Just go along to get along. Know your place. Lower your eyes. Don’t make waves. And it is subtle, very subtle.

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About Lisa Robinson

Servant of Christ, DTS Grad, member of Town North Presbyterian Church (PCA), non-profit professional, anti-poverty advocate, writer, thinker, explorer of ethnic food, lover of good coffee and a good laugh.
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2 Responses to The Little Things: thoughts on race, compliance and subtle discrimination

  1. Susan says:

    “there is something telling in the disparity of experiences between police action towards Whites vs. Blacks. You can deny privilege exists all you want, but try telling that to the myriad of black men who have been stopped without reason, followed more closely and deemed to be more criminal. And there’s also telling about the disparities in perspectives about situations like these.”

    My husband found these comments offensive. He said, “How does she know that–that an officer is deeming someone to be more criminal or following someone more closely? White cops shot white guys every day, but you don’t hear about that. If we are looking for a suspect of a certain description we are justified to pull someone over who looks like they might fit the description. White guys are pulled over or questioned for the same reason.”

    A couple of years ago our pastor’s white son was sitting out in a car in his own neighborhood talking with a friend and a black and white stop. They were questioned by police. The pastor’s son posted snide, contemptuous comments on Facebook about the cop and the conversation he had with them, referring to the cop as a doushbag. Our daughter showed us the fb comment. My husband didn’t see the humor in it. He said that there may have been some robberies in the neighborhood and the officer was assessing why they were sitting there. He was doing his job.

    I think that there are probably times when one assumes that the way they are being treated is race related when it might not be that at all. I was once pulled over by a cop for running a stop (which I think I just didn’t come to a complete stop at). The officer asked why I did that. I told him I didn’t know–that I honestly couldn’t remember what I did at that last stop (being in autopilot with my mind elsewhere.). He didn’t like that answer and got pretty testy with me. I just kept telling the truth but that wasn’t making him any happier. He was white. When cops sense that someone is being noncompliant they get irritated. Yeah, cops are sinners too.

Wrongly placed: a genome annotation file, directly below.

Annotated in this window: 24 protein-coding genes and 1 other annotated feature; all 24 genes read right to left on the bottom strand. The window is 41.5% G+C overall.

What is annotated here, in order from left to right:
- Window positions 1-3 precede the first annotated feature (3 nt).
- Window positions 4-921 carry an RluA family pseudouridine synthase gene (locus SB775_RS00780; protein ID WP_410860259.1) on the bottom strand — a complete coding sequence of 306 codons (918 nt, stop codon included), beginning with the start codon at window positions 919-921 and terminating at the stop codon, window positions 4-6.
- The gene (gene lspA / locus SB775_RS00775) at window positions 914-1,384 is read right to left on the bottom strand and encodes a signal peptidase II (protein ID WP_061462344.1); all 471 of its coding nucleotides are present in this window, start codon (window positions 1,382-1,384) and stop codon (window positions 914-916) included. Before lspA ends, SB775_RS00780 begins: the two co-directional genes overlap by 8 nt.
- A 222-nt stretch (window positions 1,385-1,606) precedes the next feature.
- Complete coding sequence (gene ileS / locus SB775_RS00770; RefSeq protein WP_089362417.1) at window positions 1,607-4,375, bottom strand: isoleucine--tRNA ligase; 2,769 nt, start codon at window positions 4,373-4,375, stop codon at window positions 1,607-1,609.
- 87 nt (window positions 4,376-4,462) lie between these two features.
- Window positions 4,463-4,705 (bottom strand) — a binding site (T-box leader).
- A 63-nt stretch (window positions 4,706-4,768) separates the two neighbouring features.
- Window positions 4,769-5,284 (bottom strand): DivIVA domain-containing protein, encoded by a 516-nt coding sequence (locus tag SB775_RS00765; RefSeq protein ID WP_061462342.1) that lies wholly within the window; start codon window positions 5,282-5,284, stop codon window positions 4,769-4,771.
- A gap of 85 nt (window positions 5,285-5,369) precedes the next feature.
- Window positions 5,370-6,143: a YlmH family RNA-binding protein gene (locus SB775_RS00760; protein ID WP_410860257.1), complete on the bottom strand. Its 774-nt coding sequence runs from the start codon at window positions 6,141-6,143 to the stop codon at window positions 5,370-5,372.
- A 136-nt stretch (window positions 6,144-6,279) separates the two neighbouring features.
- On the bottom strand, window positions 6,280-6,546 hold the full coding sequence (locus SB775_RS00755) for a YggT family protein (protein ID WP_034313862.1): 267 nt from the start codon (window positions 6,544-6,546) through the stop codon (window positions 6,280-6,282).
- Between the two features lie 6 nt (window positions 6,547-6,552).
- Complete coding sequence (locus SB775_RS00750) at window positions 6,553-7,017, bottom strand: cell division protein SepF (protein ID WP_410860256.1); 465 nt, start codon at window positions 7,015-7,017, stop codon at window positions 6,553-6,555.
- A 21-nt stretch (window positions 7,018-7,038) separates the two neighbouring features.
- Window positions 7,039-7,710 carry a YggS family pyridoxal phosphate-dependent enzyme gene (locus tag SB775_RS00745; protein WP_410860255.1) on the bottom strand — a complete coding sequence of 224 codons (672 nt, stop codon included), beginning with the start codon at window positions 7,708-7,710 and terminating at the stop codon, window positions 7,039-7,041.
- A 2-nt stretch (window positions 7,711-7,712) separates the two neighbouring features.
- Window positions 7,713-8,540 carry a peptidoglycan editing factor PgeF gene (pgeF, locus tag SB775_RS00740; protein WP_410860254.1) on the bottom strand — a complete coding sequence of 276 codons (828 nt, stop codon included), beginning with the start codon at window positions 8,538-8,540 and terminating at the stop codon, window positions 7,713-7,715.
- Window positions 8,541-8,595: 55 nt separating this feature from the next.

One time my husband and I were driving down a street in our neighborhood and my husband saw a black man walking along. He said, “That’s not good.”, as he took a good look at him. I was irritated about his assumption (which seemed race-based) and that he was determined to keep an eye on him. He finally called a unit. About that time a helicopter started to circle around. Turned out a burglary had just taken place and the man fit the description. He disappeared.

    I learned something that day. There was something about that man–something more that just his skin color, that told my husband that he was not where he should be and that he was up to no good. After that I respected his long-trained ability to spot what I couldn’t see, and I realized that I couldn’t assume his reaction to be born out of racial bias. That was years ago. About a month ago the same thing happened with a white guy riding a bike through our neighborhood. I wouldn’t have thought anything of this guy, but my husband could tell by the way he was riding hither-hither through the neighborhood that he was to be watched.

    On another note. We had a Ugandan couple join us for Thanksgiving dinner. This man told us of his days working a high-level job for an oil company in Texas. He arrived at a situation one day that only he was qualified and capable of solving but there was a white man there who wouldn’t have anything to do with him. More recently he and his wife were sitting in the foyer at church as a man was passing out something to people sitting around, but he kept passing by them. It was rather obvious after awhile that it was deliberate. So yes, there are racial biases, and there are many other prejudices that people have toward certain “others”. And this Ugandan man said that in Uganda there are blacks who are very prejudice toward whites as well.